Members Who Read Most Number Of Poems

Live Scores

Click here to see the rest of the list

Quotations From SARAH FIELDING

» More about Sarah Fielding on Poemhunter

 

  • 11.
    I endeavor not to conceal that I believe there is a great mixture of desire in the passion which is called love—or rather, without any far-fetched strain on words, it may be called the companion of love.
    Sarah Fielding (1710-1768), British novelist, and Jane Collier. Portia, in The Cry: A New Dramatic Fable, part 1, sc. 5 (1754).

    Read more quotations about / on: passion, love, believe
  • 12.
    'Tis this desire of bending all things to our own purposes which turns them into confusion and is the chief source of every error in our lives.
    Sarah Fielding (1710-1768), British novelist, and Jane Collier. Portia, in The Cry: A New Dramatic Fable, part 3, sc. 13 (1754).
  • 13.
    If modesty and candor are necessary to an author in his judgment of his own works, no less are they in his reader.
    Sarah Fielding (1710-1768), British novelist, and Jane Collier. The Cry: A New Dramatic Fable, prologue to part 3 (1754). In the eighteenth century, "candor" signified impartiality, justice, and kindliness.
  • 14.
    [I]f our reader should be neither informed nor amused, we shall be very sorry for his loss of time as well as our own.
    Sarah Fielding (1710-1768), British novelist, and Jane Collier. The Cry: A New Dramatic Fable, Introduction (1754).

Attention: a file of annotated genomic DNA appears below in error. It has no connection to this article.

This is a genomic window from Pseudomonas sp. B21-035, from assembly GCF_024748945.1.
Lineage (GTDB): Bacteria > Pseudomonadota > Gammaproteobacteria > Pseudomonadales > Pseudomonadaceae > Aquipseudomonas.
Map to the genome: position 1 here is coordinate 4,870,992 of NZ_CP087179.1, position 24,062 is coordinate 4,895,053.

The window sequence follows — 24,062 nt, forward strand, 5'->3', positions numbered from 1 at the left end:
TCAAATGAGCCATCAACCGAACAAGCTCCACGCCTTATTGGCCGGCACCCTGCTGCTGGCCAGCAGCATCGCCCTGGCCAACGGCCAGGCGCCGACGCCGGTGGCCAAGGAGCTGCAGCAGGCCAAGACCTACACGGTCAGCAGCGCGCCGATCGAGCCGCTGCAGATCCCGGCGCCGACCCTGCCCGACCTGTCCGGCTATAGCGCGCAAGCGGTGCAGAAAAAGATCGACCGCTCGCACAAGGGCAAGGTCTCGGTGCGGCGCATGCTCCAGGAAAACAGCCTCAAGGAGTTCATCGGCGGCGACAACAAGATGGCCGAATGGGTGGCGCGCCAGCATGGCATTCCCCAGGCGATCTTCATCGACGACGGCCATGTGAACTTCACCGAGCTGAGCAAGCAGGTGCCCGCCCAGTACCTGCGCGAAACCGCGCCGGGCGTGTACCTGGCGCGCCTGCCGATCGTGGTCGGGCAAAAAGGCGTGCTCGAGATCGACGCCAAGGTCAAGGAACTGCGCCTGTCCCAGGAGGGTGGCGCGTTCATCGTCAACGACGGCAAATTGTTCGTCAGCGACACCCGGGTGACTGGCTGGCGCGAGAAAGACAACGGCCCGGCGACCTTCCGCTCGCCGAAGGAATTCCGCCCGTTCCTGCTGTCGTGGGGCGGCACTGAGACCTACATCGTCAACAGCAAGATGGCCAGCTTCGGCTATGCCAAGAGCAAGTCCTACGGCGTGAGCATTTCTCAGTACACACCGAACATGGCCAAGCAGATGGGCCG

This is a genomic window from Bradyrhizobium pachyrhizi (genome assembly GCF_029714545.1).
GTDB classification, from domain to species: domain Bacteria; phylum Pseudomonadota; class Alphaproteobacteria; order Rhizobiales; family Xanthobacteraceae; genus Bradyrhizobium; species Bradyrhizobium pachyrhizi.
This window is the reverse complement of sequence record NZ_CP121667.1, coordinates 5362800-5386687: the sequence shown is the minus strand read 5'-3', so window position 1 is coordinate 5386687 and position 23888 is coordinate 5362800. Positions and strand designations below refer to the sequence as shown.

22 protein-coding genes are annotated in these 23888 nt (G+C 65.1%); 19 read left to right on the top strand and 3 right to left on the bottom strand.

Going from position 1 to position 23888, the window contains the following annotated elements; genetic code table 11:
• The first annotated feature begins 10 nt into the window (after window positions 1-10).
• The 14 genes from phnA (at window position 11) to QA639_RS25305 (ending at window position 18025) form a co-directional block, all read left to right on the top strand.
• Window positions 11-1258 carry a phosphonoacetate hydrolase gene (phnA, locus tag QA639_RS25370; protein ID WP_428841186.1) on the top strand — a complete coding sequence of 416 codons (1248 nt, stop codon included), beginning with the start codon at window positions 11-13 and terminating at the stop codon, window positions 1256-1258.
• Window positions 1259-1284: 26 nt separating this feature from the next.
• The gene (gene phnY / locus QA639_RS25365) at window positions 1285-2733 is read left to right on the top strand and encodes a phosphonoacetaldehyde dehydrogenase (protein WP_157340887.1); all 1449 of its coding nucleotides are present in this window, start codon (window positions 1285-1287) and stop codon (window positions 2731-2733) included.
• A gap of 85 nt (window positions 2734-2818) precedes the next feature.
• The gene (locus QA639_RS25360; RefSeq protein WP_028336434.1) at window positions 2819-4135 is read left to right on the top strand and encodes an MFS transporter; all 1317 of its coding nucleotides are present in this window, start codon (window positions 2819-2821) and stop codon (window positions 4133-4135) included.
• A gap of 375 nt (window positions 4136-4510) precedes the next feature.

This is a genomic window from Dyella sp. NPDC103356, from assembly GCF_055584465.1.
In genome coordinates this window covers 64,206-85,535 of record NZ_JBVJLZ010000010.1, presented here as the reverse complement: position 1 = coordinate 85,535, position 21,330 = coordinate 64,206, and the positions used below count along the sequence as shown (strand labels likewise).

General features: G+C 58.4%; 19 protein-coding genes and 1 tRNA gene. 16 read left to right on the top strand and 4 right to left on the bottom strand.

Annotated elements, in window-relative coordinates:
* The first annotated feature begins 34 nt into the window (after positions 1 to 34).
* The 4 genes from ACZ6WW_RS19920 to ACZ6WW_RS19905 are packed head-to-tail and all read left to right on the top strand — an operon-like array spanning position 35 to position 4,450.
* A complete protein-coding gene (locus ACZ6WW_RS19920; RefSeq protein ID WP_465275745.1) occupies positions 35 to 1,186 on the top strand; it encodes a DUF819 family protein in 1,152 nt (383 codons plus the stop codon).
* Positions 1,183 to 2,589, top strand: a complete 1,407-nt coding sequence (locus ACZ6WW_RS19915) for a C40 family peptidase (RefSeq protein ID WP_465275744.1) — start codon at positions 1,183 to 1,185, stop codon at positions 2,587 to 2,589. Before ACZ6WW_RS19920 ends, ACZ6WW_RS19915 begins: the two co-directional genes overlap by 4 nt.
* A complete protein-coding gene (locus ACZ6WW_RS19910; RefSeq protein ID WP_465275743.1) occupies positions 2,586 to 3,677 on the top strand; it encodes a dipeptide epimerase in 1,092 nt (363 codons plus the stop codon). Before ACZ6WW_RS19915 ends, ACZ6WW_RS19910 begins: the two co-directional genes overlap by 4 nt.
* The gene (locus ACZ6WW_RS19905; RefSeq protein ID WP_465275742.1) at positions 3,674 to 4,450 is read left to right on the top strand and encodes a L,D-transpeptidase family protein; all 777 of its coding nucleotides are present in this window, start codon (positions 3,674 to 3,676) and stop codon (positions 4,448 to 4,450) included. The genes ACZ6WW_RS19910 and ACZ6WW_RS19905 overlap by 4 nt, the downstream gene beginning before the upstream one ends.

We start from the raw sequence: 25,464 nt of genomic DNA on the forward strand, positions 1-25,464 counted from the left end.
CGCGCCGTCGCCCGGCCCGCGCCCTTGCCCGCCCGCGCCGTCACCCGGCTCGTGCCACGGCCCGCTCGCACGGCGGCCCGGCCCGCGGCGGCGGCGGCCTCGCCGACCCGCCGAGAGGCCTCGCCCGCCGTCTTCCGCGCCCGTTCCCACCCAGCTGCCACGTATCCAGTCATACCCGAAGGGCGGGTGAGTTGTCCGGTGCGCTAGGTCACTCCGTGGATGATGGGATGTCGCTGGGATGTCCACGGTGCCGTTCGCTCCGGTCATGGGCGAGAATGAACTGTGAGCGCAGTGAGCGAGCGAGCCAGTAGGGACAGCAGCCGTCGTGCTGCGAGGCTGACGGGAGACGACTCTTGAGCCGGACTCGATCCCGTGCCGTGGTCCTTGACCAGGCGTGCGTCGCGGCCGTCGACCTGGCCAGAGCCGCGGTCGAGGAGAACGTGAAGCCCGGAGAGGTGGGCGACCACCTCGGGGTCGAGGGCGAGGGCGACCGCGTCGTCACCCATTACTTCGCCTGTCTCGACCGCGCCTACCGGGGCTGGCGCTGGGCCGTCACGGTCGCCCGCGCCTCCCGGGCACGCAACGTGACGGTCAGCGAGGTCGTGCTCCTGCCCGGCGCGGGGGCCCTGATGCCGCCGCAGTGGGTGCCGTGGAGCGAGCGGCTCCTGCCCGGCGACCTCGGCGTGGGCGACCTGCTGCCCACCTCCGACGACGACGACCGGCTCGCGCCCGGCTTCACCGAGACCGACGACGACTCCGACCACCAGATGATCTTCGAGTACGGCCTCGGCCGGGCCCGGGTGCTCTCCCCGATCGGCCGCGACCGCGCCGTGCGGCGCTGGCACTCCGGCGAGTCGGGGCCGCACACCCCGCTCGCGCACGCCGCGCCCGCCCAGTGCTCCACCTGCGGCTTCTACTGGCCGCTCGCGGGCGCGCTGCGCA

Read more quotations about / on: sorry, loss, time
  • 15.
    [T]he judicious reader ought to know what the chief character in any work of the imagination will naturally perform, according to the situation he is thrown into, as well as doth the author himself.
    Sarah Fielding (1710-1768), British novelist, and Jane Collier. The Cry: A New Dramatic Fable, prologue to part 5 (1754).

    Read more quotations about / on: imagination, work
  • 16.
    All places were now become irksome to her. She found it impossible to fly from infamy, unless she could at the same time fly from herself.
    Sarah Fielding (1710-1768), British novelist. The History of the Countess of Dellwyn, bk. 4, ch. 11 (1759).

    Read more quotations about / on: fly, time
  • 17.
    I fancied I had some constancy of mind because I could bear my own sufferings, but found through the sufferings of others I could be weakened like a child.
    Sarah Fielding (1710-1768), British novelist. David, in The Adventures of David Simple, Volume the Last, bk. 7, ch. 10 (1754).

    Read more quotations about / on: child
  • 18.
    [W]hat I mean by love ... is this. A sympathetic liking—excited by fancy, directed by judgment—and to which is joined also a most sincere desire of the good and happiness of its object.
    Sarah Fielding (1710-1768), British novelist, and Jane Collier. Portia, in The Cry: A New Dramatic Fable, part 1, sc. 5 (1754).

    Read more quotations about / on: happiness, love
  • 19.
    [S]haring in common, without any thought of separate property, had ever been their friendly practice, from their first connection.
    Sarah Fielding (1710-1768), British novelist. The Adventures of David Simple, Volume the Last, bk. 6, ch. 1 (1753). Description of the community made up of David and Camilla, Valentine and Cynthia, and their children.
  • 20.
    On the wings of fancy, gentle readers, bear yourselves into the mid-air, where by imagination you may form a large stupendous castle.
    Sarah Fielding (1710-1768), British novelist, and Jane Collier. The Cry: A New Dramatic Fable, part 1, prologue (1754).

    Read more quotations about / on: imagination
[Hata Bildir]